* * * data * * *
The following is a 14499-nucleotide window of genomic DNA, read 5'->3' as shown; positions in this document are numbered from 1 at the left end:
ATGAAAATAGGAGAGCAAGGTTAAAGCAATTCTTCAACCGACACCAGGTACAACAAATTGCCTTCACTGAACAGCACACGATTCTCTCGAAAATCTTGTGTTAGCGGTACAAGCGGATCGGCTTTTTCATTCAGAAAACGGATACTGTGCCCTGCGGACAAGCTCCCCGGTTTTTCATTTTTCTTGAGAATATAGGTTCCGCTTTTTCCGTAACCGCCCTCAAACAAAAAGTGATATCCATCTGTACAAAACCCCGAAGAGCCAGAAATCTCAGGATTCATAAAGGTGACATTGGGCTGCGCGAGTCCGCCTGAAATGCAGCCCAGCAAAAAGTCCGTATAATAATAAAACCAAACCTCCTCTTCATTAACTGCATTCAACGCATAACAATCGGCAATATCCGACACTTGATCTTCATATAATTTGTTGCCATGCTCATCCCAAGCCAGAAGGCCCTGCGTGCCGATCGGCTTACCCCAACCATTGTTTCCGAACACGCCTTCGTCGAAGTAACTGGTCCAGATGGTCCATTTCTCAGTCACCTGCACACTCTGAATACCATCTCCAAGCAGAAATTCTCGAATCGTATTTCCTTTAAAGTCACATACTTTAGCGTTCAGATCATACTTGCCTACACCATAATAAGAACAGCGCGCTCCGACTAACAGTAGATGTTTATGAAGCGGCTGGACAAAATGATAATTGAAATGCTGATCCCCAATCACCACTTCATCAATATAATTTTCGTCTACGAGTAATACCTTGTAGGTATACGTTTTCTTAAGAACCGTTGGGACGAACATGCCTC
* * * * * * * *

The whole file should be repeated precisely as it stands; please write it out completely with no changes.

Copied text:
The following is a 14499-nucleotide window of genomic DNA, read 5'->3' as shown; positions in this document are numbered from 1 at the left end:
ATGAAAATAGGAGAGCAAGGTTAAAGCAATTCTTCAACCGACACCAGGTACAACAAATTGCCTTCACTGAACAGCACACGATTCTCTCGAAAATCTTGTGTTAGCGGTACAAGCGGATCGGCTTTTTCATTCAGAAAACGGATACTGTGCCCTGCGGACAAGCTCCCCGGTTTTTCATTTTTCTTGAGAATATAGGTTCCGCTTTTTCCGTAACCGCCCTCAAACAAAAAGTGATATCCATCTGTACAAAACCCCGAAGAGCCAGAAATCTCAGGATTCATAAAGGTGACATTGGGCTGCGCGAGTCCGCCTGAAATGCAGCCCAGCAAAAAGTCCGTATAATAATAAAACCAAACCTCCTCTTCATTAACTGCATTCAACGCATAACAATCGGCAATATCCGACACTTGATCTTCATATAATTTGTTGCCATGCTCATCCCAAGCCAGAAGGCCCTGCGTGCCGATCGGCTTACCCCAACCATTGTTTCCGAACACGCCTTCGTCGAAGTAACTGGTCCAGATGGTCCATTTCTCAGTCACCTGCACACTCTGAATACCATCTCCAAGCAGAAATTCTCGAATCGTATTTCCTTTAAAGTCACATACTTTAGCGTTCAGATCATACTTGCCTACACCATAATAAGAACAGCGCGCTCCGACTAACAGTAGATGTTTATGAAGCGGCTGGACAAAATGATAATTGAAATGCTGATCCCCAATCACCACTTCATCAATATAATTTTCGTCTACGAGTAATACCTTGTAGGTATACGTTTTCTTAAGAACCGTTGGGACGAACATGCCTC